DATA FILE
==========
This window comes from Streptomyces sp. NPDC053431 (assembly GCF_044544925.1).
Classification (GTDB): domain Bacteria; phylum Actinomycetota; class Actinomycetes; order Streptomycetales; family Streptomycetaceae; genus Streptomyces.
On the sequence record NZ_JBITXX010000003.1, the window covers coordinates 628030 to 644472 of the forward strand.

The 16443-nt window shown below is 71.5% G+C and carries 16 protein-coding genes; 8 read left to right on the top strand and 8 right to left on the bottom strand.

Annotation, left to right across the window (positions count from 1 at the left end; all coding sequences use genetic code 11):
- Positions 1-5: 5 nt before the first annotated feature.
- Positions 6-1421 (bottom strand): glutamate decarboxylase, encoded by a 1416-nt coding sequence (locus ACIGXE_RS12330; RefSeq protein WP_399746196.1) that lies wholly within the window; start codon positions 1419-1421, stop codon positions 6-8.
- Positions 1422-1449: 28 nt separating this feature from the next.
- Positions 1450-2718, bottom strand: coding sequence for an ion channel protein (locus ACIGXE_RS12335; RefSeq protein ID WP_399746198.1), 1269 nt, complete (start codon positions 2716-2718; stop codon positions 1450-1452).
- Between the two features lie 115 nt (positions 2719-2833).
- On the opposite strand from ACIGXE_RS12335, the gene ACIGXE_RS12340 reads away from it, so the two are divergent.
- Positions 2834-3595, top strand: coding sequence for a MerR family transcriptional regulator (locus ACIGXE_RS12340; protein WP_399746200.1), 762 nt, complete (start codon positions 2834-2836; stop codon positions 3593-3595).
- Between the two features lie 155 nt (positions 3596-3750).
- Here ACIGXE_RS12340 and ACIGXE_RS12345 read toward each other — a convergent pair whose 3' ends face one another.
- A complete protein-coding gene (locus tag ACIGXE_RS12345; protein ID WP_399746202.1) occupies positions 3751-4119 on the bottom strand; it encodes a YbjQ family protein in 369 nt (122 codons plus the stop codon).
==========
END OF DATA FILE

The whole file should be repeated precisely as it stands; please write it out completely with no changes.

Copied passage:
This window comes from Streptomyces sp. NPDC053431 (assembly GCF_044544925.1).
Classification (GTDB): domain Bacteria; phylum Actinomycetota; class Actinomycetes; order Streptomycetales; family Streptomycetaceae; genus Streptomyces.
On the sequence record NZ_JBITXX010000003.1, the window covers coordinates 628030 to 644472 of the forward strand.

The 16443-nt window shown below is 71.5% G+C and carries 16 protein-coding genes; 8 read left to right on the top strand and 8 right to left on the bottom strand.

Annotation, left to right across the window (positions count from 1 at the left end; all coding sequences use genetic code 11):
- Positions 1-5: 5 nt before the first annotated feature.
- Positions 6-1421 (bottom strand): glutamate decarboxylase, encoded by a 1416-nt coding sequence (locus ACIGXE_RS12330; RefSeq protein WP_399746196.1) that lies wholly within the window; start codon positions 1419-1421, stop codon positions 6-8.
- Positions 1422-1449: 28 nt separating this feature from the next.
- Positions 1450-2718, bottom strand: coding sequence for an ion channel protein (locus ACIGXE_RS12335; RefSeq protein ID WP_399746198.1), 1269 nt, complete (start codon positions 2716-2718; stop codon positions 1450-1452).
- Between the two features lie 115 nt (positions 2719-2833).
- On the opposite strand from ACIGXE_RS12335, the gene ACIGXE_RS12340 reads away from it, so the two are divergent.
- Positions 2834-3595, top strand: coding sequence for a MerR family transcriptional regulator (locus ACIGXE_RS12340; protein WP_399746200.1), 762 nt, complete (start codon positions 2834-2836; stop codon positions 3593-3595).
- Between the two features lie 155 nt (positions 3596-3750).
- Here ACIGXE_RS12340 and ACIGXE_RS12345 read toward each other — a convergent pair whose 3' ends face one another.
- A complete protein-coding gene (locus tag ACIGXE_RS12345; protein ID WP_399746202.1) occupies positions 3751-4119 on the bottom strand; it encodes a YbjQ family protein in 369 nt (122 codons plus the stop codon).